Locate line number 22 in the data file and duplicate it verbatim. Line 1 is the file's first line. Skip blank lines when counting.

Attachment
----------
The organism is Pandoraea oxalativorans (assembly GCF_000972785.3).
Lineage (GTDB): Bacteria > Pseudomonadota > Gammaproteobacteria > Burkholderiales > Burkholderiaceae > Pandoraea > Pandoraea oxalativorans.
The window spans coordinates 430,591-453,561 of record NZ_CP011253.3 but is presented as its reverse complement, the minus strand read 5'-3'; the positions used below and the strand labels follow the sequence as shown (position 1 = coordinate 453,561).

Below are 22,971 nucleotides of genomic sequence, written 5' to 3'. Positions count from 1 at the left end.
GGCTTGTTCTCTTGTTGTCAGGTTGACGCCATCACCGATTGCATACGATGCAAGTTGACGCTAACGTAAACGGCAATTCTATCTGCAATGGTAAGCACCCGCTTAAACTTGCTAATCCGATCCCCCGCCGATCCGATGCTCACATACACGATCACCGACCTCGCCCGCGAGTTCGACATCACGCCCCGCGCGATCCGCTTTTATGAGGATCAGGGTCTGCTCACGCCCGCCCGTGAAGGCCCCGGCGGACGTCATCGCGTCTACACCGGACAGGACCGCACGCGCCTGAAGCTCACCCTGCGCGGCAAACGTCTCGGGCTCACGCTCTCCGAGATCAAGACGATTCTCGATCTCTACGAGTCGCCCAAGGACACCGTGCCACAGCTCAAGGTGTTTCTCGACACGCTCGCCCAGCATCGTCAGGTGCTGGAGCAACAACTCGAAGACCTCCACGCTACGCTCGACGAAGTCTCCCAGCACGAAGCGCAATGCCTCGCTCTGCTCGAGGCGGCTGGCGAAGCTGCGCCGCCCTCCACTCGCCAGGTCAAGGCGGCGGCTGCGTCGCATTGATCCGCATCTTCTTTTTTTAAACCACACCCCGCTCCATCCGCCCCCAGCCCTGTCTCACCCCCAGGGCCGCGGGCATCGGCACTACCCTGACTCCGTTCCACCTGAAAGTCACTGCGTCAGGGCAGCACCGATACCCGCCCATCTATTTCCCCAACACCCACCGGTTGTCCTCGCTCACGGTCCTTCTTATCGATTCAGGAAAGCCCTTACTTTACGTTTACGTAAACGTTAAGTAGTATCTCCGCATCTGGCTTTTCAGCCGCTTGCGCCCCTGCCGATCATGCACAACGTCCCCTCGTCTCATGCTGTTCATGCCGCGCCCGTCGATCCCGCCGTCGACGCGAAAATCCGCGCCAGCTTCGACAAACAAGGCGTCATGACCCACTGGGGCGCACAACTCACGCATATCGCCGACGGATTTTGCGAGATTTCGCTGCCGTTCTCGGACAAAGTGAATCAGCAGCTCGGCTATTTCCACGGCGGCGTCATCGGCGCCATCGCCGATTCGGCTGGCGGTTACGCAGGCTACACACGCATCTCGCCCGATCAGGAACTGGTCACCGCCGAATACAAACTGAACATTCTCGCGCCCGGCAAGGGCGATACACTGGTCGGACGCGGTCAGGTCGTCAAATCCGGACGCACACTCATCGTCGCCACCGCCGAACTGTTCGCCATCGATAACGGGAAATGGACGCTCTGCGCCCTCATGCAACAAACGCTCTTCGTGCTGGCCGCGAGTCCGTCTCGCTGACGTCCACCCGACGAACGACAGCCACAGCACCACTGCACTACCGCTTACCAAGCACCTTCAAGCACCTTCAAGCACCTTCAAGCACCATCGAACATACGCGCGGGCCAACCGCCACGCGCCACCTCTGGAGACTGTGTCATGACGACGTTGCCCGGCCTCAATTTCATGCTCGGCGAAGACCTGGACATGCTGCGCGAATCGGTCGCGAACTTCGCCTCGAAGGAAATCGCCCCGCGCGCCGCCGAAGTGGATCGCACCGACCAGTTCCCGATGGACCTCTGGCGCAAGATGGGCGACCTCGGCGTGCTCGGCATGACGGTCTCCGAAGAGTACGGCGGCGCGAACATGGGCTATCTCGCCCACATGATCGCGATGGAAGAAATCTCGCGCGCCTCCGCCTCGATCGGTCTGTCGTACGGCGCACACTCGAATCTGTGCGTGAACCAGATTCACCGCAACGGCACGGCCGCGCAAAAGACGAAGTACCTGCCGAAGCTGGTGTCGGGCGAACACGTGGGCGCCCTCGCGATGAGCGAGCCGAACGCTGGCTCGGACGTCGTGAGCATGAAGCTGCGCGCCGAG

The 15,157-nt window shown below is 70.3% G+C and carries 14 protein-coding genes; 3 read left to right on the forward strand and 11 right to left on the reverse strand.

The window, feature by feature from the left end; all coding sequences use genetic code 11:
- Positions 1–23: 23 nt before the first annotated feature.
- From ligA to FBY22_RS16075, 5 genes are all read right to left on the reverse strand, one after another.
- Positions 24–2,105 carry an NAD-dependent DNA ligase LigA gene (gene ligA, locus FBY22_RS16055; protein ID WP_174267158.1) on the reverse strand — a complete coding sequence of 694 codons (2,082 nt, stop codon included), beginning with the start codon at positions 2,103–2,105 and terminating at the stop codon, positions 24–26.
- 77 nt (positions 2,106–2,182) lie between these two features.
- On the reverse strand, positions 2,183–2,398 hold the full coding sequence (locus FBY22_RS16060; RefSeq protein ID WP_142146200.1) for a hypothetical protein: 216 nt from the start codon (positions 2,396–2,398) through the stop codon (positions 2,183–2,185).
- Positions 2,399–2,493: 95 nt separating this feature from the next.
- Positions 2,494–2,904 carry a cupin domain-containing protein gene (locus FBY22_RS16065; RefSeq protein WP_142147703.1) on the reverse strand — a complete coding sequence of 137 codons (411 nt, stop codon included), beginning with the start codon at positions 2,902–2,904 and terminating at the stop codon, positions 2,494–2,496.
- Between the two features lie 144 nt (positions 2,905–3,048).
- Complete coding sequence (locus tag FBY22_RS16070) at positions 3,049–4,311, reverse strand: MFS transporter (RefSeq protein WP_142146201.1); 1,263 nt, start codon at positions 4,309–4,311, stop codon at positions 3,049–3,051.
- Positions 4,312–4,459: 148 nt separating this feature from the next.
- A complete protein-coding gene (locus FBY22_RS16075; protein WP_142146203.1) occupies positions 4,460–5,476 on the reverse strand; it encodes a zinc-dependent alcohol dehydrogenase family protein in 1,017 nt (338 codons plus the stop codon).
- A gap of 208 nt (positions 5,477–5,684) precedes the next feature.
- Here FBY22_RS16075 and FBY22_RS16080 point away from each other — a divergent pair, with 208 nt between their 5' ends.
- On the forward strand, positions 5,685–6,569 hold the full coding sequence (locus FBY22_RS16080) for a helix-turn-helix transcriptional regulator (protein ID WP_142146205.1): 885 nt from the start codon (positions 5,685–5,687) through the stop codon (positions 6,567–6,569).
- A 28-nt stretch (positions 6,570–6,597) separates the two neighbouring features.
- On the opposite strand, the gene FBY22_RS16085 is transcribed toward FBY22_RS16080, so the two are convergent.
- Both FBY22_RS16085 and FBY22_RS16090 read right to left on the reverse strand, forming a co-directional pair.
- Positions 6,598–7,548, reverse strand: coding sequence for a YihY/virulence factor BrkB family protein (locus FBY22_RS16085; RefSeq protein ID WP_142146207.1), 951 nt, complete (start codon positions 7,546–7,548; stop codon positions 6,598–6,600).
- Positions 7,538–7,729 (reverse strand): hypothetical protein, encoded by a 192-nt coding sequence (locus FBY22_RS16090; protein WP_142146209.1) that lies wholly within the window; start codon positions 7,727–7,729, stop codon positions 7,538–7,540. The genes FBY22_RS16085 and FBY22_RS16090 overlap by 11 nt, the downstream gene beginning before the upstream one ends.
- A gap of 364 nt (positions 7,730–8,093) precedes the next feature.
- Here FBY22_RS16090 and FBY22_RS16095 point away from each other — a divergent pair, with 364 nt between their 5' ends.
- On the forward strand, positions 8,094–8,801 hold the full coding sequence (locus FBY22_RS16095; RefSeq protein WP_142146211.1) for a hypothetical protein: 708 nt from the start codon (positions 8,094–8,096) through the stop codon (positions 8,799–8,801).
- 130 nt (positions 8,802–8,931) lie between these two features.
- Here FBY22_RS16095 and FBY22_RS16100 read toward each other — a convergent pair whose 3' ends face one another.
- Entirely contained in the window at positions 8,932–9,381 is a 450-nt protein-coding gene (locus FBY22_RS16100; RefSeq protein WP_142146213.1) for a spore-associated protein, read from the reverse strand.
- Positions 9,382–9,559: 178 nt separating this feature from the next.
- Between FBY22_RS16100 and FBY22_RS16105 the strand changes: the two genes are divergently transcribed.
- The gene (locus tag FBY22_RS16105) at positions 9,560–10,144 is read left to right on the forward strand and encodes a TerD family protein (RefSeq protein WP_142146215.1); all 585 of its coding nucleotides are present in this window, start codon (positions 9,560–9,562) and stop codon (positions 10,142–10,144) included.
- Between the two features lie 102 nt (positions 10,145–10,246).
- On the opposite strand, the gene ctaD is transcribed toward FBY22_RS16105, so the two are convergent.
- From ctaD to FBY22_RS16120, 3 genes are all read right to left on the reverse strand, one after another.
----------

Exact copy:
- A 28-nt stretch (positions 6,570–6,597) separates the two neighbouring features.